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The Risk of Not Taking Risks

Updated: Mar 14, 2018

In this tough economy, many companies are deciding to focus on what they know works.


They want to use proven copywriters to write their copy. They want to mail to lists they know have worked before. They want to stick with formats and marketing approaches that seem to be working for everyone else.


But if you’re not taking enough risks with your business, you could definitely be hurting your business—even in the short-term.


If you’re not failing enough, you’re not trying enough new things


Back in the early 1990s, when I first went to work for Phillips Publishing, the economy wasn’t doing all that great either. Yet the company was growing by leaps and bounds.


One of the reasons why the company was growing was they tapped into the alternative health niche at the right time. It was just starting to take off. With the launch of Dr. Julian Whitaker’s Health and Healing newsletter, they touched on a nerve…people were frustrated by conventional medicine. Older adults, in particular, were fed up with prescription drugs, invasive surgery—and doctors that were fixated on both as the only solution for their patients’ problems.


So by tapping into this niche at just the right time, the company managed to take a newsletter from nothing to over 300,000 paying subscribers in just a few years. This created a huge marketing opportunity for the company in terms of selling products to those subscribers.


When I came on board in 1992, my job was to test as many alternative health products as possible to this audience to see what would work and what wouldn’t. It was basically like throwing a bunch of balls against a wall and seeing what would stick.


As Bob King, who was president of Phillips Publishing’s consumer division at the time, would say, “if you’re not failing enough, you’re not trying enough new things.” It was a great environment that encouraged and rewarded risk-taking.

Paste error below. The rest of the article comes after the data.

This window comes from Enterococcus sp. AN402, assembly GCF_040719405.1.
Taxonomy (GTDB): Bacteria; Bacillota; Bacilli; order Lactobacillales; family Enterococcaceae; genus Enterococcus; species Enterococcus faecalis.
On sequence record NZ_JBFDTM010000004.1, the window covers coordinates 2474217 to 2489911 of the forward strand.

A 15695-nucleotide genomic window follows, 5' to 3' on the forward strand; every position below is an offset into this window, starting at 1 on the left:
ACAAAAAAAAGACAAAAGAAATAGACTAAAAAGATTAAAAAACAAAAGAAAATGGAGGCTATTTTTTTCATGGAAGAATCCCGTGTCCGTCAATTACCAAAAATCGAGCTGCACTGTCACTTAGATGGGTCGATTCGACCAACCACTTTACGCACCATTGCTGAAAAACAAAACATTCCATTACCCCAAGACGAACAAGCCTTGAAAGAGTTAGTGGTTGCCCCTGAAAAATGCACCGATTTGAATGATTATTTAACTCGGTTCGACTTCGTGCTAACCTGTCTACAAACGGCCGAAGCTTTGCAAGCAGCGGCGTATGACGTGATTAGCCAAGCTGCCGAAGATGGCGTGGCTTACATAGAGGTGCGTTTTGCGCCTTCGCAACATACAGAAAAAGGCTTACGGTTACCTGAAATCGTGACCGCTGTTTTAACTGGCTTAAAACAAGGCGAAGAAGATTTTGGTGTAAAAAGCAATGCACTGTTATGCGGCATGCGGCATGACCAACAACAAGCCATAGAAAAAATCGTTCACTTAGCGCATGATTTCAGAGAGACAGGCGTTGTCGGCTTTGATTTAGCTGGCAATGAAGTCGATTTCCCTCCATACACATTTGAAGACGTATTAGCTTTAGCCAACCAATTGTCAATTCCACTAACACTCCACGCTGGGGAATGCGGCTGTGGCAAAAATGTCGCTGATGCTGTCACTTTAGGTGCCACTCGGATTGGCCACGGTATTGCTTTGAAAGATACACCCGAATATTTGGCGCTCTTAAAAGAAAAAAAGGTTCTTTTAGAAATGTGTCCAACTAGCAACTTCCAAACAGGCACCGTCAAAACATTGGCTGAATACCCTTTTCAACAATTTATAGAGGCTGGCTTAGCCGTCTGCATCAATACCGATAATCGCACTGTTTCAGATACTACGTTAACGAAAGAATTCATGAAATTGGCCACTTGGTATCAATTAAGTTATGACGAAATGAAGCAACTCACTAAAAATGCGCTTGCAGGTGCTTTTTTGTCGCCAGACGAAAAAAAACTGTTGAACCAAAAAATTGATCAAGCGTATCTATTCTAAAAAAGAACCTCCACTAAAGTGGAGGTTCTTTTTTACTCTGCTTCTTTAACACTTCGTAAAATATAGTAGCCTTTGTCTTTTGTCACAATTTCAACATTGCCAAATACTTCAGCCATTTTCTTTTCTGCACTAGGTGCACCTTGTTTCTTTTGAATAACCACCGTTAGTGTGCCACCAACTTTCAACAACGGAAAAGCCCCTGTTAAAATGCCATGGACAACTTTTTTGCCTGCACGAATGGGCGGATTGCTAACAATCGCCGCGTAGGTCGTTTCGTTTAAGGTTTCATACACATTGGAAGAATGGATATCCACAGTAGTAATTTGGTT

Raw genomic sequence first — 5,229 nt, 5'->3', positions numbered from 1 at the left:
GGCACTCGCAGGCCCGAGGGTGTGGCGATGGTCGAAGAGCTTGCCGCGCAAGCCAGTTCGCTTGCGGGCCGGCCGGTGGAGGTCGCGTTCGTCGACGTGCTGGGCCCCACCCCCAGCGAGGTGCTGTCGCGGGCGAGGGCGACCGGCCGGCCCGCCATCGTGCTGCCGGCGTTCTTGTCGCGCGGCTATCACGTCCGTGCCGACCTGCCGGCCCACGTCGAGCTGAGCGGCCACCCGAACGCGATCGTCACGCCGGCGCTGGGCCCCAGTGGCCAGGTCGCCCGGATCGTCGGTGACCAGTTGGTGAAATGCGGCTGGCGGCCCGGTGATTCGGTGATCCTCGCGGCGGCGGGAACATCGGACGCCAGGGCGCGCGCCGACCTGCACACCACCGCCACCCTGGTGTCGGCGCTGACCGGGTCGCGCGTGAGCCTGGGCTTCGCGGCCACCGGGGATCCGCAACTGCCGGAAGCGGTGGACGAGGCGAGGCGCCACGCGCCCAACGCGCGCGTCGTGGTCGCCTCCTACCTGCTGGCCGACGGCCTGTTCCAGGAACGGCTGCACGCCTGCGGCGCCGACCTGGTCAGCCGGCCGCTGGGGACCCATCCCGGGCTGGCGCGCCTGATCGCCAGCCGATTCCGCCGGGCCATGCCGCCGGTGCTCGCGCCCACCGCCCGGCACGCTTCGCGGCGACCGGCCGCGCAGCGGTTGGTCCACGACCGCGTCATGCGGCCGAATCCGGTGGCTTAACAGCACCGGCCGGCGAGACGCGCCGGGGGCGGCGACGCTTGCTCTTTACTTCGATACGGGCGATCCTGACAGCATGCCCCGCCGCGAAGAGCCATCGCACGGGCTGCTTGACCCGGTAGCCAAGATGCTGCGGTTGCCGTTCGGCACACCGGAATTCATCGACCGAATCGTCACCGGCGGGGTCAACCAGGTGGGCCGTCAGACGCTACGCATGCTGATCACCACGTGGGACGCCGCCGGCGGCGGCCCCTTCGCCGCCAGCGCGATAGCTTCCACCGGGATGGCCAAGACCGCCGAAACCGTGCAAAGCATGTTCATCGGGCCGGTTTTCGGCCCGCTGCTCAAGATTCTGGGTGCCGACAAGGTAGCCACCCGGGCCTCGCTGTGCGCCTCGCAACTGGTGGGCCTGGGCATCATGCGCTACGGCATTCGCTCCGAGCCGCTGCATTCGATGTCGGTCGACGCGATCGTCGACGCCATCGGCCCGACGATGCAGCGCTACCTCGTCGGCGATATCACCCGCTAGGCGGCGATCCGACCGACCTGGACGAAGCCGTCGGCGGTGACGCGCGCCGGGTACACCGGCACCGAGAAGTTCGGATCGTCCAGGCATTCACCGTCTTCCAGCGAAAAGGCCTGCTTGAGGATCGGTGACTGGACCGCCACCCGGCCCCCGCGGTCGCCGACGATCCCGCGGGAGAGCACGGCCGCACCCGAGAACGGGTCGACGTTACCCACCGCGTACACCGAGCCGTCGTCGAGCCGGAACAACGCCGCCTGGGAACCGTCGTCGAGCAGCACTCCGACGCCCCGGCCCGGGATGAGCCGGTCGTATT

During my first six months at the company, I had some huge winners—like an air purifier that sold for $395 via a newsletter insert. And I had some huge losers—like a weight loss book called “Love Your Fat Away”. Fortunately, the winners more than made up for the losers.


How a “crazy” idea turned into tens of millions of dollars in profit


One of the biggest success stories that came along during that time was the realization that what people really wanted was to buy Dr. Whitaker’s supplements. I played a key role in launching a new subsidiary, called Healthy Directions, which offered his own formulations used with patients to his newsletter subscribers.


And the rest is history. The subsidiary went on to be highly successful—generating tens of millions of dollars in profits in just the first few years. And many other companies have followed suit by selling nutritional supplements endorsed by doctors.


But at the time, everybody thought this was crazy—even some of my co-workers. Why would a publishing company launch a supplement business? Now, of course, there are multiple publishing companies that have supplement businesses—and they make up a large portion of their parent companies’ revenues.


My point is, no matter what the economy, you have to take chances. You have to take risks. You have to take smart risks, but still…sometimes you have to take a crazy risk, too.


The time is NOW for you or your business to stand out


Think about your next marketing project you have on the table. There are a wide variety of copywriters you can hire. One of my biggest frustrations is when companies don’t take a chance on other copywriters. They want to keep using their same, proven stable of copywriters.


But this can lead to using the same approach over and over again and not taking any new risks. If people hadn’t taken a chance on me when I was starting out as a copywriter, I wouldn’t have gone on to write dozens of successful, long-running controls.


Remember, if you don’t take chances, you’re selling yourself short. You’re selling your business short. And if you’re a copywriter, you’re selling yourself short, too—because that next breakthrough promotion or new client may never materialize if you keep playing it “safe.”


So take a chance, take some risks…there’s never been a smarter time to do it than when other people are holding back and not trying new things.


You can stand out. Your business can stand out. Good luck!


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© 2018 Kim Krause Schwalm